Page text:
Determinism is the belief that all human behaviors flow from genetic or environmental factors that, once they have occurred, are very difficult or impossible to change. For example, a determinist might argue that a person’s genes make him or her anxious. An extreme determinist would argue that gene-based anxiety cannot be altered, while a moderate determinist would argue that anxiety’s genetic basis makes it more difficult to change.
History of Determinism
Determinism has been a philosophical position for hundreds of years. It has also been a hotly contested political issue. Although the philosophies of individual determinists may vary, determinism has typically been a conservative philosophy. For example, some biological determinists in the early 20th century argued that biological factors made black people innately less intelligent than white people. Determinism has frequently been used to uphold sexist ideas and to defend the belief that men and women are inherently different and unequal.
In contemporary psychology, determinists are most likely to be genetic determinists who argue that genes are paramount in determining a person’s personality, lifestyle, and fate. Modern evolutionary psychologists have received some criticism for being genetic determinists. Many evolutionary psychologists eschew this term and argue that they are not advocating a deterministic philosophy. In addition, there are also environmental determinists. An environmental determinist might argue, for example, that early attachment patterns cannot be altered once they are established.
Criticism of Determinism
Numerous scientists and political organizations have criticized determinism, claiming that it is scientifically inaccurate and serves to uphold societal norms. Biologist Stephen Jay Gould wrote a famous book called The Mismeasure of Man designed to combat what he viewed as the deterministic leanings of the controversial book The Bell Curve. Gould traced the history of scientific determinism and argued that all determinist philosophies are ultimately proven incorrect.
Many scientists now argue that the nature versus nurture debate is dead and that personality is really determined by a combination of nature and nurture. They point out that no single factor can affect human development and that biological determinism is an overly simplistic philosophy. Many scientists also believe that behaviorism—which argues for the primacy of the environment—is also overly simplistic.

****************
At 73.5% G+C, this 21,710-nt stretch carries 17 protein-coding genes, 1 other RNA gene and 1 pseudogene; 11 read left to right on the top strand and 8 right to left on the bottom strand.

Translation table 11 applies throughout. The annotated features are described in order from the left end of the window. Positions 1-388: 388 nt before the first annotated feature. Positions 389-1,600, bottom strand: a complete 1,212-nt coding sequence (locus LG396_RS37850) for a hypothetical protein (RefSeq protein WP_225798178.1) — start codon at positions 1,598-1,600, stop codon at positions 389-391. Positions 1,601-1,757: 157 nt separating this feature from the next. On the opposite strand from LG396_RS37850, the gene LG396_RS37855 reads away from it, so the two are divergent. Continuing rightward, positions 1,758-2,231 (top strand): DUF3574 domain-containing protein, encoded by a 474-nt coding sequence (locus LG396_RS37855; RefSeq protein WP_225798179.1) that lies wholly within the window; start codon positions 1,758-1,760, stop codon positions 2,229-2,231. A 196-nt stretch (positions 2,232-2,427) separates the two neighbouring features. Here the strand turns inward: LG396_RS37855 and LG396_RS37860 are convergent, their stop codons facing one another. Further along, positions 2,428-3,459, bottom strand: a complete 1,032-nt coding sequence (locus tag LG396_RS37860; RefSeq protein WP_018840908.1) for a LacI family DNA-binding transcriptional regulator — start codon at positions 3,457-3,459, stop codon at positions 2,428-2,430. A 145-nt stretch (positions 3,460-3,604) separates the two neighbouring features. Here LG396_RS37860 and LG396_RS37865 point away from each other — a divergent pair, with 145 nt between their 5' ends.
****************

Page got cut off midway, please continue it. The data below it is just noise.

- Gould, S. J. (1996). The mismeasure of man. New York, NY: Norton.
- Lancaster, R. N., & Di, L. M. (1997). The gender/sexuality reader: Culture, history, political economy. New York, NY: Routledge.
- Siegel, D. J. (1999). The developing mind: Toward a neurobiology of interpersonal experience. New York, NY: Guilford Press.
Last Updated: 08-5-2015
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SecretaryMay 18th, 2016 at 7:38 PM
As a determinist, I feel that you have not accurately described how we see the world. We never think that we cannot change something. We change things everyday. And your categories of “extreme determinist” and “moderate determinist” makes no sense to me. Determinism is simply an understanding that everything that people do, they could not have done otherwise. There is a book (“Aren’t We The Lucky Ones” by Secretary Michael) about a group of determinists who lived together quite happily. Determinism teaches us compassion. It can be something beautiful.
RandoNovember 12th, 2019 at 4:43 PM
Determinism doesn’t go against nature and nurture, in fact the opposite. If our environment and genetics affect our actions, and therefore the genetics and environment of future generations, then we could not have made different actions without a different set of variables(nature and nurture). The very debate that nature and nurture determine a persons actions, personality, and everything else, is based in determinalism
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